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TCF 2022: Closing the void between banking and fintech

TCF 2022: Closing the void between banking and fintech

Banking as a Service (BaaS) and Banking as a Platform (BaaP) were key themes throughout both days of the Temenos Community Forum (TCF). These topics were also hit on during a session about how to scale your business, led by Ross Mallace – speakers executive vice president, global head of SaaS and partner ecosystem at Temenos.

Speaking about the customer of today, Mallace highlighted that "things are changing and changing really fast. Changing customer demand is happening rapidly. The demand for hyper personalisation is here more than ever before. The need for instant gratification, with the short attention spans of our users, it's staggering. And we all here are trying to figure out how best to keep up with this demand.”

Ermes Dajko, senior cloud solutions architect at Temenos, gave a demo of the scalability of their platforms and said “everything you have seen throughout the day, composability, high water benchmark, composable infrastructure, all of this comes together with the ecosystem capabilities and allows us to bring those new components and extend the services very rapidly.”

Andrew Reeves, managing director, SaaS business office, at Temenos also spoke about scalability and explored how it is “more about right sizing your technology for your particular needs at a particular moment in time. And then being able to seamlessly scale that technology up and down, either to cope with fluctuations in demand from your users, or to grow that technology. as your business grows. But size isn’t everything. It’s also about regional scalability.

“Cloud and SaaS provide the capability to take services on demand as you enter new markets,” Reeves argued. “When we think about BaaP, it’s about opening up your platform, allowing the services that you've manufactured to be distributed to the customers you own, through new channels, to fintechs, to the use of other brands, through the use of potentially other banks, as part of an open banking ecosystem.”

Mallace pointed out that the same was true of BaaS: “it is all about being able to offer banking services to the non banking sector. The customers want choice, they want everything hyper personalised, available in that one spot. Let's say, they go and buy something on Amazon, they want to be able to choose from the financial products that will help with that transaction, like being able to pay for it over time.”

Vlad Lounegov, CEO of Mbanq, also took to the stage to give an American banking perspective on this issue: “The banking as a service value chain of the United States is much broader. It starts with the regulator, or multiple regulators on the one side, followed by bank licenced institution, and then followed by technology provider technology partner who works very closely with the service provider and delivering this value proposition to the fintech.” A lot is to be expected from BaaS and BaaP in the coming years.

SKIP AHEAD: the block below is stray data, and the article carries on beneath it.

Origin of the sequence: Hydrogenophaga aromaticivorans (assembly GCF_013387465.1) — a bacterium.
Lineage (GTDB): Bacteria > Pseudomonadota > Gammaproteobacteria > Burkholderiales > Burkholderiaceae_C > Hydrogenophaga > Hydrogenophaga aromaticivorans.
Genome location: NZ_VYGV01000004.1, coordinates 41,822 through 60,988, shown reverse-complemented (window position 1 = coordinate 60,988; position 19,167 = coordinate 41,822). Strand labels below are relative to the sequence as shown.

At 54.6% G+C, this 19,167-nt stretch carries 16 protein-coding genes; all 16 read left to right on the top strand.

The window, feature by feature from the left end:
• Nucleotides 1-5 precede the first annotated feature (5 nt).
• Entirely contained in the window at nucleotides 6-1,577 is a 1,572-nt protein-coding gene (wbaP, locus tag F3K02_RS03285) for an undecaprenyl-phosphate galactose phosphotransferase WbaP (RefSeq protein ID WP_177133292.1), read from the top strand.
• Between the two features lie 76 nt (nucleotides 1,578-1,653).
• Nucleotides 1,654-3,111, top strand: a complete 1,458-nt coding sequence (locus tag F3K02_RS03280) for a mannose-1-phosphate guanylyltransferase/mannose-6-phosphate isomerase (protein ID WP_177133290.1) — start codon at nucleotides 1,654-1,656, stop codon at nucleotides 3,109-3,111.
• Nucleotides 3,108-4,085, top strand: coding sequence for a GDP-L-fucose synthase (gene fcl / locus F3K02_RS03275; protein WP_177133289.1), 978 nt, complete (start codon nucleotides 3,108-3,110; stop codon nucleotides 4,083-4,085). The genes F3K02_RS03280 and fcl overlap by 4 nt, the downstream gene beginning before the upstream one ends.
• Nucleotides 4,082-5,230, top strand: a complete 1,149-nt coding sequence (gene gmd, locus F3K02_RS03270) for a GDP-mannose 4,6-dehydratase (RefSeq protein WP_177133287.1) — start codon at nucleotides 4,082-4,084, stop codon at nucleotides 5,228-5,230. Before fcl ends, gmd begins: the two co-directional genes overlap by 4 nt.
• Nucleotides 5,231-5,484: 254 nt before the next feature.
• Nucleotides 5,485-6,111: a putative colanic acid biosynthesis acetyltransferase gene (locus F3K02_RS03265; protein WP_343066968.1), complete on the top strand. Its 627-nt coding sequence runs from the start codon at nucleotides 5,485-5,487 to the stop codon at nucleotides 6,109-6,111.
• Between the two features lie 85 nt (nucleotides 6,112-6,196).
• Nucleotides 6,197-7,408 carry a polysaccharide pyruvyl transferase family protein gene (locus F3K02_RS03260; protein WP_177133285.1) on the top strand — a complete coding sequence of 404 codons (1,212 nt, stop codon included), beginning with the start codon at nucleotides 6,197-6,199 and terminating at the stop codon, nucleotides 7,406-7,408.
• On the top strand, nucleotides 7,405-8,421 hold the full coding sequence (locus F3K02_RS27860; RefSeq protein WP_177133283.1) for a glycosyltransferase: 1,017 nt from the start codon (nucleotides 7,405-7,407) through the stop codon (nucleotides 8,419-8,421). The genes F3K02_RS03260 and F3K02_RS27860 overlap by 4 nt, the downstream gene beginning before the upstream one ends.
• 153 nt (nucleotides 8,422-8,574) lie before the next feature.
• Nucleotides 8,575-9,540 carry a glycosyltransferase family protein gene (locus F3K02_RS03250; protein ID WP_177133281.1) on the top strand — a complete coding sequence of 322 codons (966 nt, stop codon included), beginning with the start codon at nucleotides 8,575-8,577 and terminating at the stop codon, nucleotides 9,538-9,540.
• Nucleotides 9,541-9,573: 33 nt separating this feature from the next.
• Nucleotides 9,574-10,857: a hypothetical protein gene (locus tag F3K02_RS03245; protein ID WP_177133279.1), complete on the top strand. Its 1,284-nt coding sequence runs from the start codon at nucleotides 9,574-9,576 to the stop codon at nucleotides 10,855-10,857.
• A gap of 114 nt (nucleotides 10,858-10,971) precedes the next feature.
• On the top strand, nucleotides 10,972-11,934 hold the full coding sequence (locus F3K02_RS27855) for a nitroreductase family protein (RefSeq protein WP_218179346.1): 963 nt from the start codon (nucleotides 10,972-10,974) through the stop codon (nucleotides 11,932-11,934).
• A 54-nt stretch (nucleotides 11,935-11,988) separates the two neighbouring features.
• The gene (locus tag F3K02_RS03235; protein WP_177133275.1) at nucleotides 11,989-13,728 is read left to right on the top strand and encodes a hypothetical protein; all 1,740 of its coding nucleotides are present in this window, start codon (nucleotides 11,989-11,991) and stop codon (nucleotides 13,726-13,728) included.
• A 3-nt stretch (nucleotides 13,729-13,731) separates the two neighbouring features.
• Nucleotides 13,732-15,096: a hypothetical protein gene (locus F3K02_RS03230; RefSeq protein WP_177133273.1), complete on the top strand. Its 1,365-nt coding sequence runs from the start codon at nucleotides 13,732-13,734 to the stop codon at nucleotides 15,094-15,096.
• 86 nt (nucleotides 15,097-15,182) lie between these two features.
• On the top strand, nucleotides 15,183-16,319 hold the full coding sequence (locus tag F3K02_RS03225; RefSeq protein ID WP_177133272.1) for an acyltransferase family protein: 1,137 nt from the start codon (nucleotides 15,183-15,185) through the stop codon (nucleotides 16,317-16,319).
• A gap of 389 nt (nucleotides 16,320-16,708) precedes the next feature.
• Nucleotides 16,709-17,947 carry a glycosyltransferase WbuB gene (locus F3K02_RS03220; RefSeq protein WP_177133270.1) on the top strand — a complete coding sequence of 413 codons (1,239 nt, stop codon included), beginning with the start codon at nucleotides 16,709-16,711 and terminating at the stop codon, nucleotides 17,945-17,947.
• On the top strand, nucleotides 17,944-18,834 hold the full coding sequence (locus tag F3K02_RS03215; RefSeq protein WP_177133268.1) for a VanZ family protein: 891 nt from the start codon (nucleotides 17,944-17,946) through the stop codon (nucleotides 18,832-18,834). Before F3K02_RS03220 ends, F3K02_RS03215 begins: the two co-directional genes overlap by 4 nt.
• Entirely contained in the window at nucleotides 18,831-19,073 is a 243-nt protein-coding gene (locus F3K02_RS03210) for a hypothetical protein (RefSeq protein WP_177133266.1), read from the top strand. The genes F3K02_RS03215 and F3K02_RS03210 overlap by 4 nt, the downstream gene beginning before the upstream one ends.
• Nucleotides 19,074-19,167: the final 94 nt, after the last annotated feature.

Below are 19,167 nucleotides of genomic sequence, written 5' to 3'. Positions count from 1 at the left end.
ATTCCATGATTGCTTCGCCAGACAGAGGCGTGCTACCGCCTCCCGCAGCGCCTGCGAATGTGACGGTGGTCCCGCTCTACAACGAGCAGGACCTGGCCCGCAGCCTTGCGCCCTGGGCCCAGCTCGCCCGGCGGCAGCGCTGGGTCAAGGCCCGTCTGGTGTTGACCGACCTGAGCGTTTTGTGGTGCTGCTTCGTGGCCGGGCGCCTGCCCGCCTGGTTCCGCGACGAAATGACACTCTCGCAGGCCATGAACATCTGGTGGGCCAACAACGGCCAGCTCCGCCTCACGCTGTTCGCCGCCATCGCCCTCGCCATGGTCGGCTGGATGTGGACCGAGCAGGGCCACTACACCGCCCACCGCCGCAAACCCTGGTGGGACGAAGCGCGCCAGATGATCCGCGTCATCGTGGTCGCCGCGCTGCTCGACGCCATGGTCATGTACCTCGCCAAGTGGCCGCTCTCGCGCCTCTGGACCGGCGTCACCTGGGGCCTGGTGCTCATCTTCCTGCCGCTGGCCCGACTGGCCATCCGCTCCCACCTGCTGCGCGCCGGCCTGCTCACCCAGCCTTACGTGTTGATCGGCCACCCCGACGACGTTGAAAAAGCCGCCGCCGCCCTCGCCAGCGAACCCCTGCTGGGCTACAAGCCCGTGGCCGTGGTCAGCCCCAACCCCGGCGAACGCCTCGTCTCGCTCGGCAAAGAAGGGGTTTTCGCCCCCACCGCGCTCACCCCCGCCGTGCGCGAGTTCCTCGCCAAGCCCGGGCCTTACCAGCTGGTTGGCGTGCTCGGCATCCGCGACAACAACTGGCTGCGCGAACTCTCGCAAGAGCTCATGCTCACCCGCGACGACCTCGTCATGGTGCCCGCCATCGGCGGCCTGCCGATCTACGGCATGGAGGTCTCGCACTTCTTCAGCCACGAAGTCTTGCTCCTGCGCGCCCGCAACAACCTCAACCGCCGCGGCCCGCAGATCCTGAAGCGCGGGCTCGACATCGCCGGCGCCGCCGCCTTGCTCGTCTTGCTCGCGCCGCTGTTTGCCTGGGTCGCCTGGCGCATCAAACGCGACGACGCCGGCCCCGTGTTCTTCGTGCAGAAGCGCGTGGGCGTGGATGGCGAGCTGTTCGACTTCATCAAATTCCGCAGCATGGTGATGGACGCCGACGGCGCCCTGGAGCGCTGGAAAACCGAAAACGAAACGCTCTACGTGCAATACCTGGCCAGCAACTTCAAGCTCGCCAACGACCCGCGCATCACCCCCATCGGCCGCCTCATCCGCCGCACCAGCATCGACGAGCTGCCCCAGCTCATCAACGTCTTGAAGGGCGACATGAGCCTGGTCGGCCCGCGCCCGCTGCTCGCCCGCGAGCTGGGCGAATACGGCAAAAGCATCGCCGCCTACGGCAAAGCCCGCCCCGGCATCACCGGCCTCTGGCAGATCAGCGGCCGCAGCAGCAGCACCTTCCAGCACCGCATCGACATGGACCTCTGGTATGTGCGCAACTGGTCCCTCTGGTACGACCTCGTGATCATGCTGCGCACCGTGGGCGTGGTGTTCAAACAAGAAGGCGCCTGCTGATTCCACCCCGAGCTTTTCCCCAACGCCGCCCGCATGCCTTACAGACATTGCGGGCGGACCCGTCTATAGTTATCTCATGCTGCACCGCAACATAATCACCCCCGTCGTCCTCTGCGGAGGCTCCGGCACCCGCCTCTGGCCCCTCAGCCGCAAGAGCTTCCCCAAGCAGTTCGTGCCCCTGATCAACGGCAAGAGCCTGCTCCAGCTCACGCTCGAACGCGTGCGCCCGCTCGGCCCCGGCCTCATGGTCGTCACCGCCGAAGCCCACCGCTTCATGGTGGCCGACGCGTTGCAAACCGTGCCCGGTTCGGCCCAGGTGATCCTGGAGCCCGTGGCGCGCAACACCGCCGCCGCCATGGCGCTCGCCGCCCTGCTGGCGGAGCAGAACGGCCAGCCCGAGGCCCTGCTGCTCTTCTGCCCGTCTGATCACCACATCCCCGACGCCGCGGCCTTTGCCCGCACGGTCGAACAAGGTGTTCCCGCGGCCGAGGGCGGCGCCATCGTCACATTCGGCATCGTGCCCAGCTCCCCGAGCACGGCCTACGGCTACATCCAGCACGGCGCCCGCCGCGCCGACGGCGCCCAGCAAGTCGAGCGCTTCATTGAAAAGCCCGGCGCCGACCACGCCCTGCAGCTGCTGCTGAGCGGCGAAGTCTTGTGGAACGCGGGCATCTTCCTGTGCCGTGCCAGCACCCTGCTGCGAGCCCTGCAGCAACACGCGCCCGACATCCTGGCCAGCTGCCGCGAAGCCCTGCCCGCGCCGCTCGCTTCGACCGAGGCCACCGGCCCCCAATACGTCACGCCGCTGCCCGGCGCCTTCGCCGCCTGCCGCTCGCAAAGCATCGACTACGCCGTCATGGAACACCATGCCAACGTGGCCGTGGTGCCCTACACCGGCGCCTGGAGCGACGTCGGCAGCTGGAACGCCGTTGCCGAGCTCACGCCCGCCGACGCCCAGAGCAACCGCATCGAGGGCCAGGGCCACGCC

Engaging customers

Opening another session on day two of TCF, Elias Ghanem, vice president and global head of Capgemini Research Institute for financial services stated that “clearly we are not in good shape, banking is in a state of flux." He went on to report that they found that 82% of bankers are struggling to identify new customer segments, and 49% claimed they are struggling to deliver personalised content through the right channels.

“Consumers today, when they look at banks they see three levels: service, value, emotion. Yet when they go to the bank,  29% report they are not getting service banking, they are not seeming to get getting this basic thing they want.” Ghanem argued that what banks need to create is more of an experience for their customers, and that is something that is “fun, it's gamification, it's perceived that I [the customer] am known for something more than just a number.”

He further mentioned that this is something that many fintech firms and neobanks have been able to do, and that over the last two years they have “leveraged technology to really become actors in the game, the New Age players are completely filling the void. Slowly but surely they are capturing our minds and our wallets, because they are servicing us, they are giving a value experience.”

In advising banks on how to close this void between banks and fintechs, Ghanem stated, “it’s essential for the banks to have a big shift in their mindset from running after the bank into orchestrating customer experiences, orchestrating customer experiences.”

Additionally he suggested that banks “decode how the others are doing it. Decode how the New Age players are capturing value, creating value and gaining customers.”

An update on regulation

Lisa Hall, product director – regulation and compliance at Temenos, led a session updating on Temenos’s regulation technology. Hall highlighted some of the challenges compliance officers are facing, and the cost of non-compliance. She noted that “in 2020, the FCA published £192 million worth of fines, and we saw that increase massively in 2021 to up to £567 million. Of that £567 million, one of the banks was fined a total of £264 million in 2021 in offenses related money laundering in 2007.”